Jeremy McWilliams, rider coach for John McPhee's British Talent Moto3 Team, and talent scout for Dorna's new British Talent Cup, spoke to at the launch of the MotoGP organiser's new initiative in London.
How does it feel to be part of this new project?

Jeremy McWilliams:
Carmelo [Ezpeleta - Dorna CEO] summed it up well when he said that all those years ago GPs were full of British riders doing well. Since then there just haven't been so many. Lately numbers were dropping again. There's not a pathway at the moment for riders to come through from Moto3, Moto2 and onto MotoGP. I guess this is the perfect opportunity for that.
How did you get involved?

Jeremy McWilliams:
Originally Javier Alonso [ex-Dorna managing director] phoned me. He wanted me to come and meet him and Alberto. My initial meetings were with Javier and Manel [Arroyo - Dorna's managing director]. I had to meet with Alberto. Obviously we need to be talking of the same hymn sheet. I guess Alberto had to work out whether he could work with me and vice versa. Riders don't always get on! But we struck up a good relationship. We do think the same way and we have the same philosophy. We have the same hopes for John, and [we know] how to achieve that. And that works well.

So far it's been a good relationship. But I've known Dorna for many, many years. Carmelo and the guys have been so supportive of my career. To be honest I think that's something that the spectators, the fans don't realise. Behind all of the British riders in MotoGP at the moment, Dorn have been very supportive, in helping them find pathways into teams, financial support for those teams, etc etc. I had to thank Dorna for the help they gave me through my career so it's fitting that I'm coming back here and doing some work with them again.
Can you tell us a little about the guys that'll be manning the British Talent Team in the Moto3 world championship this year?

Jeremy McWilliams:
I know some of them. One in particular - Roger - he worked for Honda for many years. If you look in the paddock, you'll always see the same faces. The good guys tend to stay or move about, or stay with teams for the duration. Then when it's time to move on, they go into another team. You'll recognise all of the guys as soon as you see them. They've been in the paddock for a while. Alberto has been behind putting that team together. He'll be at more events than me. He kind of knows who he wants to put in the team. He's been looking and asking around through the season [2016] to build a team. He's certainly got a good team around him.
You've helped out with several younger riders in the past. In your opinion what's the most important feature of guiding them?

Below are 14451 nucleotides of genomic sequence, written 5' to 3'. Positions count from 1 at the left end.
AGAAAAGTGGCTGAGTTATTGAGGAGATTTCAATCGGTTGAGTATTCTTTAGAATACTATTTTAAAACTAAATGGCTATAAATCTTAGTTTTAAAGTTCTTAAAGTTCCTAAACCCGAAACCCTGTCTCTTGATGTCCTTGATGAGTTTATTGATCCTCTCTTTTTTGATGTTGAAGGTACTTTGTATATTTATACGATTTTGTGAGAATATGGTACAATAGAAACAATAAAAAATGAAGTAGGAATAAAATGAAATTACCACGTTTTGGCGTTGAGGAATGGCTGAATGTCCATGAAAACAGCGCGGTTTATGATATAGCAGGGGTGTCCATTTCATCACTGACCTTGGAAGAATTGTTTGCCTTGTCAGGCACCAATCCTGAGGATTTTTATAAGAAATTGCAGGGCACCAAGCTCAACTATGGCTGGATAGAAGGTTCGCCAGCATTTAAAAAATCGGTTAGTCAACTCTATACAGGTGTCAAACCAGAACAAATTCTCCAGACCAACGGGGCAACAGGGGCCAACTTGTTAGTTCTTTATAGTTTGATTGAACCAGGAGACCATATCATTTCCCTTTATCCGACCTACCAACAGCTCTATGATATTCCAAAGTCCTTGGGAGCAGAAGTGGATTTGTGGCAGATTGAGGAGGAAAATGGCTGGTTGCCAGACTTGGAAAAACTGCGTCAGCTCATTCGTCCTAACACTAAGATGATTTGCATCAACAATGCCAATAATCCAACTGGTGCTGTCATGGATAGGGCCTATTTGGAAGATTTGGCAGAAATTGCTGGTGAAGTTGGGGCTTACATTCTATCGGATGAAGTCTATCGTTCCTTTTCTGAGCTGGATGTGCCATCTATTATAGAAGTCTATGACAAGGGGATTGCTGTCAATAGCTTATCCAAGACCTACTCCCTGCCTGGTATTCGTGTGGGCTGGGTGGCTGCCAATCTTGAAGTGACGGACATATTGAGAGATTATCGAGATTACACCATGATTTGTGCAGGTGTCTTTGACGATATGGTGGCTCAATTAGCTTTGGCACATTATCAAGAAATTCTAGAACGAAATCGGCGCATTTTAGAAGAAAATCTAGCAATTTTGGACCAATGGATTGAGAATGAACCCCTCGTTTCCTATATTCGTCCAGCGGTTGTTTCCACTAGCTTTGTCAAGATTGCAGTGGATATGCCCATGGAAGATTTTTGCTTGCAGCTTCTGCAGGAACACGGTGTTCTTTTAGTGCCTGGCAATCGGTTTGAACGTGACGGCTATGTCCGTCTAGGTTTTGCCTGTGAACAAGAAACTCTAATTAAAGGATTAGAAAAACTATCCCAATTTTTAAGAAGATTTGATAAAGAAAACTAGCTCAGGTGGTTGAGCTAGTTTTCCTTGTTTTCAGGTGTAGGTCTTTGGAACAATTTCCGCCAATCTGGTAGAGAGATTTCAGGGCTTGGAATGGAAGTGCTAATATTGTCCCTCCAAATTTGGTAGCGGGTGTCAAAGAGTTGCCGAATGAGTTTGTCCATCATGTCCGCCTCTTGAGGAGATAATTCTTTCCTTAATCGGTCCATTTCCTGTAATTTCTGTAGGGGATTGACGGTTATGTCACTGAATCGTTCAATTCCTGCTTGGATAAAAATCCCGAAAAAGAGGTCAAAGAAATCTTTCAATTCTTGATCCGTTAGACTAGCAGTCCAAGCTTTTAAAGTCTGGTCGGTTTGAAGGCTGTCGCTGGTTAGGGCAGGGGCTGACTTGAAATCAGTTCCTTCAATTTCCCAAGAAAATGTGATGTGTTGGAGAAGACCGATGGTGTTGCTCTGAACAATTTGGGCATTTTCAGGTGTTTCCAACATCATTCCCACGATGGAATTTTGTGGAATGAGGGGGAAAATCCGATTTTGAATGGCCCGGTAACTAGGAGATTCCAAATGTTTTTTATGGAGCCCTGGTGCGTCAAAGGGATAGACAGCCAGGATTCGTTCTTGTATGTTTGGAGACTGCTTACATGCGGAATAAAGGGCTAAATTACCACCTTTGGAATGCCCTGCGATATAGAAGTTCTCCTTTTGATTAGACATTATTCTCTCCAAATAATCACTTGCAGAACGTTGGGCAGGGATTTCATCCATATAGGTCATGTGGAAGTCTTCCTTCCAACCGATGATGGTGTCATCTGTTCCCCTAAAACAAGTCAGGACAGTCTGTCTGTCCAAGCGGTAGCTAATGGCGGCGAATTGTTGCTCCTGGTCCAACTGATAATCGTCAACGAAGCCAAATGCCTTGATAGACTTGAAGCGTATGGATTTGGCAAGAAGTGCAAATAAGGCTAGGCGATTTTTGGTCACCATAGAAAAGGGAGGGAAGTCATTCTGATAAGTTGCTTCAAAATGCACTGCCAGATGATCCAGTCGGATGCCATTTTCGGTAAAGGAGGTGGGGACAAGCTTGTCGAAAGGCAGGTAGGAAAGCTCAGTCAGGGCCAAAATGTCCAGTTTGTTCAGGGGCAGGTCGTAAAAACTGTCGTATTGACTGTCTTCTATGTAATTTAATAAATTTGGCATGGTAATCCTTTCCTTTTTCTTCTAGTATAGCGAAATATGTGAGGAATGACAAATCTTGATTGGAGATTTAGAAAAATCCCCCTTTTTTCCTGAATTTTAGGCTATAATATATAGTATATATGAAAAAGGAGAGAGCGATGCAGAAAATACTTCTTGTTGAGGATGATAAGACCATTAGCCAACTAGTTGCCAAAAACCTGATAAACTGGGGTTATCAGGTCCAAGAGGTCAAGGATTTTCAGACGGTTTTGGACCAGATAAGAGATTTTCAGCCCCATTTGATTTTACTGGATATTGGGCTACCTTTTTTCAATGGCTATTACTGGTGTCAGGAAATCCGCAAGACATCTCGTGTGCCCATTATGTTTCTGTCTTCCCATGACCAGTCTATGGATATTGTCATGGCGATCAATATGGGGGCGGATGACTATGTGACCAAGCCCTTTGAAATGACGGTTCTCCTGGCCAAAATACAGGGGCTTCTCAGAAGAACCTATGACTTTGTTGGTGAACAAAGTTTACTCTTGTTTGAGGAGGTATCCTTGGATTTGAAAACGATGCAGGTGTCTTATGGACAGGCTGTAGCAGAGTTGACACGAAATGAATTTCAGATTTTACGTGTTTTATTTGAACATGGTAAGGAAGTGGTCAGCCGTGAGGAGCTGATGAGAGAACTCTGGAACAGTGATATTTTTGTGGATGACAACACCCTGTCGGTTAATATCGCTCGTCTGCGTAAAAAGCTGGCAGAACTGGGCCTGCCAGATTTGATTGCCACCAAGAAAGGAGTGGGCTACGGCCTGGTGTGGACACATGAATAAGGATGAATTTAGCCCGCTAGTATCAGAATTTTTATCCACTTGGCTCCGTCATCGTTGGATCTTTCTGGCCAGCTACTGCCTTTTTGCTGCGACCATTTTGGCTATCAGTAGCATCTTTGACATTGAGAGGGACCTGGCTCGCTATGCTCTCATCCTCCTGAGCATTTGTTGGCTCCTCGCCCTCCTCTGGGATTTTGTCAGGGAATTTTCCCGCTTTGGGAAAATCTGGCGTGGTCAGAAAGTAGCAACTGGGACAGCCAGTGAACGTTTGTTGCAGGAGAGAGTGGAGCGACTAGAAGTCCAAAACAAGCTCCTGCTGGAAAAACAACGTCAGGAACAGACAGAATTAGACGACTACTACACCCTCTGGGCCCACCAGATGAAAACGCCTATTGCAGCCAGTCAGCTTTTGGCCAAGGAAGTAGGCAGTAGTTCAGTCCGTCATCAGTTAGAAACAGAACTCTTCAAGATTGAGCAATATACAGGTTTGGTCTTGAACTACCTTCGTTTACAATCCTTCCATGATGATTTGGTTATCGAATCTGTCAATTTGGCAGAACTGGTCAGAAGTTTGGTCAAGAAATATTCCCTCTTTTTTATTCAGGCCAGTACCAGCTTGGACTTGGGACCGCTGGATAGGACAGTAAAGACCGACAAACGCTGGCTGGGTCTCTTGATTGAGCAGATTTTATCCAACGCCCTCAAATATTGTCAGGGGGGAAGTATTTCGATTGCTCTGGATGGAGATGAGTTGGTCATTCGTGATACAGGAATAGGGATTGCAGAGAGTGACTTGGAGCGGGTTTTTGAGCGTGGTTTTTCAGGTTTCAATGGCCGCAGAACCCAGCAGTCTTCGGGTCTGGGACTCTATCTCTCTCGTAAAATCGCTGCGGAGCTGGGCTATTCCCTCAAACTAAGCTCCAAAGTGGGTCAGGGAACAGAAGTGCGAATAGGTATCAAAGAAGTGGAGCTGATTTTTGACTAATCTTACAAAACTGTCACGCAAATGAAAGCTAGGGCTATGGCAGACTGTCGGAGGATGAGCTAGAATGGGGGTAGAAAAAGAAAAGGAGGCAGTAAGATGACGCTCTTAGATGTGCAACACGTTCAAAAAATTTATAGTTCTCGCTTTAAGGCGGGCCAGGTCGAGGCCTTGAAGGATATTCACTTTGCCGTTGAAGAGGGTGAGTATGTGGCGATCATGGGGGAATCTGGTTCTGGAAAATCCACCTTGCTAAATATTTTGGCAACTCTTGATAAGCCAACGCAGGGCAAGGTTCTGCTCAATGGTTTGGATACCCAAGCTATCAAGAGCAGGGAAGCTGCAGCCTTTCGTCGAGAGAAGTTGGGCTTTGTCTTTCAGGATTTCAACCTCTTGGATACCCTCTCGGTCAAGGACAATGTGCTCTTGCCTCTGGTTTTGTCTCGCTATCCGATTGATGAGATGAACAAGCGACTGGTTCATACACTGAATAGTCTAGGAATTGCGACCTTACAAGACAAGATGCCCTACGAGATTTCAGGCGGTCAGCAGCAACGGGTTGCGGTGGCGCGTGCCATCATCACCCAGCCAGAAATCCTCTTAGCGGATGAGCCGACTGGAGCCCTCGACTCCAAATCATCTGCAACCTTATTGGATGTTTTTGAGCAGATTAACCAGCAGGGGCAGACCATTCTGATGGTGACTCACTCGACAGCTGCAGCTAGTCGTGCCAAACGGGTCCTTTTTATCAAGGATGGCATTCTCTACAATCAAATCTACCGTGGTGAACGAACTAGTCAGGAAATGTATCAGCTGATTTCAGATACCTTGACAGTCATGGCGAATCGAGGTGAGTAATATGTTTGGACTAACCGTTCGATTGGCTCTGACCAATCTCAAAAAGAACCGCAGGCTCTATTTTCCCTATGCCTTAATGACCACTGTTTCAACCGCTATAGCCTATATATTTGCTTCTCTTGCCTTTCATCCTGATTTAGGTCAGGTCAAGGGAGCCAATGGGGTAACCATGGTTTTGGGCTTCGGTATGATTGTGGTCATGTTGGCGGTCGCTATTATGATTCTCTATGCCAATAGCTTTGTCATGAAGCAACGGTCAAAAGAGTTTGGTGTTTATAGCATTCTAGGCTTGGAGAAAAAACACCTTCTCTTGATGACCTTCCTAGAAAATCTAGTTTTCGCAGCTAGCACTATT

Jeremy McWilliams:
It's being there to support them and help with their confidence. Young riders tend to lack confidence. Young riders don't have a big belief in themselves until they have achieved things. Whereby it's trying to get that belief out of them and to be there for passionate support, and to just be there for them, to help them make the right decisions.

Thinking about how to prepare before the race and what's the best preparation. Even all the way down to things like nutrition. Those kind of things that we learnt the hard way. There is much more out there now. It's much easier to get that information. It wasn't when we were riding. Really, there is a lot of behind-the-scenes support that goes on that you don't see.

It's not just that corner on track. It's that preparation off track. It's being in the right frame of mind. Having the right preparation, the right training programme. Just trying to build up that self belief and confidence, and having the energy to be able to achieve it.
You have had a chance to work with John. What are your impressions of him?

Jeremy McWilliams:
Well, you can see what he's been doing with the machinery that he's got already. I guess that when you put him on a factory Honda it just makes it that little bit easier for him to move forward. But when you're moving forward into a more competitive bunch at the front, [and are there] continually, it's no easier than where you were on the bike before. He's just moving up a notch with the machinery, with the support. The team support everything around him. It's not going to be any easier for him because he's on a factory Honda, because it's so tight at the front in Moto3.
You said on stage that you're aiming to finish in the top ten or top eight in the opening races and build from there. Have you agreed on those expectations as a team?

Jeremy McWilliams:
Let's be realistic. We've got to start somewhere. What I'd prefer to say is that once we see where the performance level is, we can start to make a few achievable goals and move forward. I think it's like any team. You want to be there for the support and basically find out what he's capable of once he's started to lay down those results.
John's the only Brit in Moto3 this year. Are there any younger riders that could step up to the world championship in the coming years that have caught your eye?

Jeremy McWilliams:
Rory Skinner. Dan Jones. Charlie Nesbitt, who has got support from Scott Redding at the moment. There are already other riders that are capable of doing this, certainly, at a very, very good level.



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